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Medals hang beside the bar at The Royal Canadian Legion, St James Branch No. 4 in Winnipeg on Nov. 8, 2018.

JOHN WOODS/The Canadian Press

A number of Royal Canadian Legion branches across the country have launched online fundraising efforts to keep their doors open after suffering financial setbacks because of COVID-19.

The head of the national veterans’ and community service group said this week that despite ongoing work to help veterans and seniors in their communities during the pandemic, many branches are now turning to fundraising to pay the bills and ensure they can reopen when the crisis ends.

Legion dominion president Tom Irvine said branches act as independent small businesses from the national command, but that oversight body has taken a series of actions, including easing fundraising restrictions and releasing $3-million to give struggling branches some cash flow.

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But with more than 1,300 branches spread across the country, that might not be enough to save every one.

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“Our branches are out there still serving their communities,” Mr. Irvine said. “They’re delivering food, groceries, making food, but they’re still closed. They are hurting because the revenue is not coming in.”

Legion branches operate under strict rules concerning how they can spend the money they raise. Cash raised each year from the Poppy Fund must be spent locally on veterans.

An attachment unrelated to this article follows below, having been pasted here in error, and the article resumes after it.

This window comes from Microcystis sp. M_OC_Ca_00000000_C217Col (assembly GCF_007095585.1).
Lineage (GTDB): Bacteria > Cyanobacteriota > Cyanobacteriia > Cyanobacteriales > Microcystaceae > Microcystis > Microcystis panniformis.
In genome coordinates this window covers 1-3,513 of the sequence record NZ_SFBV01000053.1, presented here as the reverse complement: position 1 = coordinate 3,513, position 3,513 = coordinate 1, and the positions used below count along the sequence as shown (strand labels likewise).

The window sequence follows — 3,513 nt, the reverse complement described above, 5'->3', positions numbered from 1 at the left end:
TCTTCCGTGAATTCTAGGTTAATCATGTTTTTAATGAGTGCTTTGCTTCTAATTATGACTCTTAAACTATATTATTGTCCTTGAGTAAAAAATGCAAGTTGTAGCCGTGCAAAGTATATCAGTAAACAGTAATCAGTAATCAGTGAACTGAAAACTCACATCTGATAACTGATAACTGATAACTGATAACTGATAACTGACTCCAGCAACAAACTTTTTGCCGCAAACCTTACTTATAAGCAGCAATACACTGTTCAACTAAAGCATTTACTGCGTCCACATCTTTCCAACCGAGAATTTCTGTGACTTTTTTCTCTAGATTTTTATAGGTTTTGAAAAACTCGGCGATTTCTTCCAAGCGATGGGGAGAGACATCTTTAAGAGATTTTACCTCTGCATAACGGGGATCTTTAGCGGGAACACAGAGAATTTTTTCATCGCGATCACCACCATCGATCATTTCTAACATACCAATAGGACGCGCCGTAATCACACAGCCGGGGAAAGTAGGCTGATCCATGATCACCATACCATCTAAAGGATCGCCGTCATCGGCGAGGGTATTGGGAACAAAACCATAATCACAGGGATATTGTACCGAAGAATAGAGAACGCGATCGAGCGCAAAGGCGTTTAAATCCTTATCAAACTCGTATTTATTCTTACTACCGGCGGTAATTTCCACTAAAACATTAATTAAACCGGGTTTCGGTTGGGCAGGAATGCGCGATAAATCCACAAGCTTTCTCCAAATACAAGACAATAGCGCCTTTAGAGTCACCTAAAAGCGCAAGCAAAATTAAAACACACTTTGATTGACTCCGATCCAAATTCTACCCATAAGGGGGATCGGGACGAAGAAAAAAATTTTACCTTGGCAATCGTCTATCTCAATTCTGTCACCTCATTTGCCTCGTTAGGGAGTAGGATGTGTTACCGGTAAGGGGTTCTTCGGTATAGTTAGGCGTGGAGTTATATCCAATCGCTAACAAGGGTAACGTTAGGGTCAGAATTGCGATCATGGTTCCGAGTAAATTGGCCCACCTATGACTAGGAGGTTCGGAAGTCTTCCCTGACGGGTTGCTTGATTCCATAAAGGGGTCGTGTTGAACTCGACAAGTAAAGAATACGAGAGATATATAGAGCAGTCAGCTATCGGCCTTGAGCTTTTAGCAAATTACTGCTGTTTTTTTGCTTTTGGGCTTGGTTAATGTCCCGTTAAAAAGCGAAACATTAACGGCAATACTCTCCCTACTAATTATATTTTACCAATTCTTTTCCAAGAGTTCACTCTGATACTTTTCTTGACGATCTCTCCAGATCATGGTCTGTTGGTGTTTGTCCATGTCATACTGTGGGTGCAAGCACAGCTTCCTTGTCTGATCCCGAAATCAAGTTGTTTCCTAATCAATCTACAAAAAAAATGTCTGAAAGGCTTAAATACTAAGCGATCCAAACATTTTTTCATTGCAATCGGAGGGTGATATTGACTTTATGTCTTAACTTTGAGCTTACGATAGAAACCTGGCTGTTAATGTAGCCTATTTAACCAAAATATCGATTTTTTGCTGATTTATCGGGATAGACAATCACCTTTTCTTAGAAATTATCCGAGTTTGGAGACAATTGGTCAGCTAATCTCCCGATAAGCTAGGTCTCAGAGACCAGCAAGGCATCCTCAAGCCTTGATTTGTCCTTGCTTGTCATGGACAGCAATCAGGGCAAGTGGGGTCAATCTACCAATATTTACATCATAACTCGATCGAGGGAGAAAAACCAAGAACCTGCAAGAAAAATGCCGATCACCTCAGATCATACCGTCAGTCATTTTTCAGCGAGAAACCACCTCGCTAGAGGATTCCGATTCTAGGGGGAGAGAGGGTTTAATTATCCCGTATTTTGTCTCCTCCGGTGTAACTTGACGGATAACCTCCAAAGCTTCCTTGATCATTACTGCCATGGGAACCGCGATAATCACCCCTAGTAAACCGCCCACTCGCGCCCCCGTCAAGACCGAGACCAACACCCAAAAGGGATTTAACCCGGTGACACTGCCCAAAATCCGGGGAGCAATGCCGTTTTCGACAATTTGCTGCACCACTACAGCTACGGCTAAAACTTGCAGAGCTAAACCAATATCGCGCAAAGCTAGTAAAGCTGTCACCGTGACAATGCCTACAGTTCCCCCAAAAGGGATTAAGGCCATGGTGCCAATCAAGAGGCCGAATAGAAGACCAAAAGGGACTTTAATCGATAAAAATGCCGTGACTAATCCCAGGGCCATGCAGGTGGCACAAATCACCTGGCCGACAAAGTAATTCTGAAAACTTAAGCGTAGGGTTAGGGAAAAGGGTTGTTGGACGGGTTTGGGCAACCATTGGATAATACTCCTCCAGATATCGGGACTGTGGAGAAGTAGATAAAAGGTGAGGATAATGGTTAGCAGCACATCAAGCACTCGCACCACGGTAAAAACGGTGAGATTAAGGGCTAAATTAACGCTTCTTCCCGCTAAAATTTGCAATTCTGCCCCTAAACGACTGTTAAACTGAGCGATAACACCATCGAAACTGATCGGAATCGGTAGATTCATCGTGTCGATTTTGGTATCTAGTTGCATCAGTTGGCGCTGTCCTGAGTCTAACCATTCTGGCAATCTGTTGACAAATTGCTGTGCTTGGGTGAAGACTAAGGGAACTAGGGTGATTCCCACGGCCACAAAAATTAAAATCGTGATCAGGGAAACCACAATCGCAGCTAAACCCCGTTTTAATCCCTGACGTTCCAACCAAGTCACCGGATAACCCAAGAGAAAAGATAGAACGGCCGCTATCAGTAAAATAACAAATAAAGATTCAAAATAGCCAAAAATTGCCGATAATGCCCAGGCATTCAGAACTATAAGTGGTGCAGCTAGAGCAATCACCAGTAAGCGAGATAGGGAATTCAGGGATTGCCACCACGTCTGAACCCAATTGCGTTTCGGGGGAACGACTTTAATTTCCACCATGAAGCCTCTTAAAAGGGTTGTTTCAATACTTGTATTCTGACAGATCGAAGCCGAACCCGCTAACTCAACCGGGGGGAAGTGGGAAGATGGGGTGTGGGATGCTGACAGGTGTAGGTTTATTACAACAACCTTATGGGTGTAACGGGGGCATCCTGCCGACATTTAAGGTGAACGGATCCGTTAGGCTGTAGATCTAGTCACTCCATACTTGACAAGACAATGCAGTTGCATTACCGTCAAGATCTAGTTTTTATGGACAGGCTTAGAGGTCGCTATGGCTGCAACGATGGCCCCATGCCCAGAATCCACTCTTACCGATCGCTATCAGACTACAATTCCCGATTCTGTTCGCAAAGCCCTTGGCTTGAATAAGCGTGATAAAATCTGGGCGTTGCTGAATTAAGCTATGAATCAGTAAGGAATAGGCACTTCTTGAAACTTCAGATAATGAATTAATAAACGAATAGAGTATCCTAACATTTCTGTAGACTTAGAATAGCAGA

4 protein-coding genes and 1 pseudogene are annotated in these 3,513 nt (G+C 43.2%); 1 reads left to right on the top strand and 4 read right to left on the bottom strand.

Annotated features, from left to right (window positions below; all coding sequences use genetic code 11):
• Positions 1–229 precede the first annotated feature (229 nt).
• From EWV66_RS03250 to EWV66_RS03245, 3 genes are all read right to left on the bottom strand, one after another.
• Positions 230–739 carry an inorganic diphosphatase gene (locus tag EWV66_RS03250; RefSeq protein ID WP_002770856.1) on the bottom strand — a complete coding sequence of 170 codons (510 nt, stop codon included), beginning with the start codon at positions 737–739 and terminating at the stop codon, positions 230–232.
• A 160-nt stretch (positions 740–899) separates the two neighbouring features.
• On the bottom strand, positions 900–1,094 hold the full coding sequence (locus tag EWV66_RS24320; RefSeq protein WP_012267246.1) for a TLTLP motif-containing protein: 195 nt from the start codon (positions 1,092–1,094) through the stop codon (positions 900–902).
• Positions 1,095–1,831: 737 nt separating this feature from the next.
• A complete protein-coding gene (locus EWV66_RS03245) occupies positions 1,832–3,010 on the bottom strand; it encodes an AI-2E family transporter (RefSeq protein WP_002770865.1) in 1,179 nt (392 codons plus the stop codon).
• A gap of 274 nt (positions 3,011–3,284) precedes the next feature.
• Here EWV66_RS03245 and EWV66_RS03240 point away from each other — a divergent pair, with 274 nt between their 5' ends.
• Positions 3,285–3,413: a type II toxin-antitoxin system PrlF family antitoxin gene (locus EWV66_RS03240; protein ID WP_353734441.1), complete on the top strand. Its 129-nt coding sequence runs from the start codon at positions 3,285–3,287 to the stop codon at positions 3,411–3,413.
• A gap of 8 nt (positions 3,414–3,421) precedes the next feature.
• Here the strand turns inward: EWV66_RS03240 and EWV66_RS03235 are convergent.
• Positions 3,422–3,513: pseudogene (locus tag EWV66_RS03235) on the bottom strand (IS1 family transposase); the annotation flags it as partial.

Branches fund their operations by renting their halls and running bars and restaurants. But with those operations closed because of the pandemic, paying the bills has suddenly become a problem that could result in branches closing, Mr. Irvine said.

Last week, the legion executive waived local fundraising restrictions and gave branches permission to set up online fundraising efforts on sites such as GoFundMe.

“This is a way for the branches to raise funds locally to help them offset what they’re going through,” Mr. Irvine said. “This is just another tool to help them raise money.”

A series of online campaigns have started to spring up, with branches asking for anywhere from $5,000 to $30,000 to keep their operations solvent.

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The president of a branch in Salmon Arm, B.C., said there is no alternative but to ask the community for help. The sudden onset of the pandemic closings meant his branch, like many, had no time to prepare financially.

“I just don’t want to come out on the other end of this thing and find we can’t get started again,” Matt Fowler said.

Mr. Fowler added that the branch is also making calls locally and hoping a series of small donations from community members will help them stay afloat.

“I felt bad asking at all. I know people are having a tough time getting food for themselves and paying their bills, but this isn’t a normal thing. We can’t lose this place,” he said.

Mr. Irvine reiterated that even in the face of financial challenges, branches continue to serve their communities.

“I’m praying that when this is all over, that the Canadian public will see that the legion was out there throughout the entire time … . Maybe they might want to come in and help us continue down the line”

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Conservative Leader Andrew Scheer is calling on the government to increase the charitable donation tax credit. He says this would help increase charitable contributions to hospitals, churches, food banks, women's shelters and other worthy organizations. The Canadian Press

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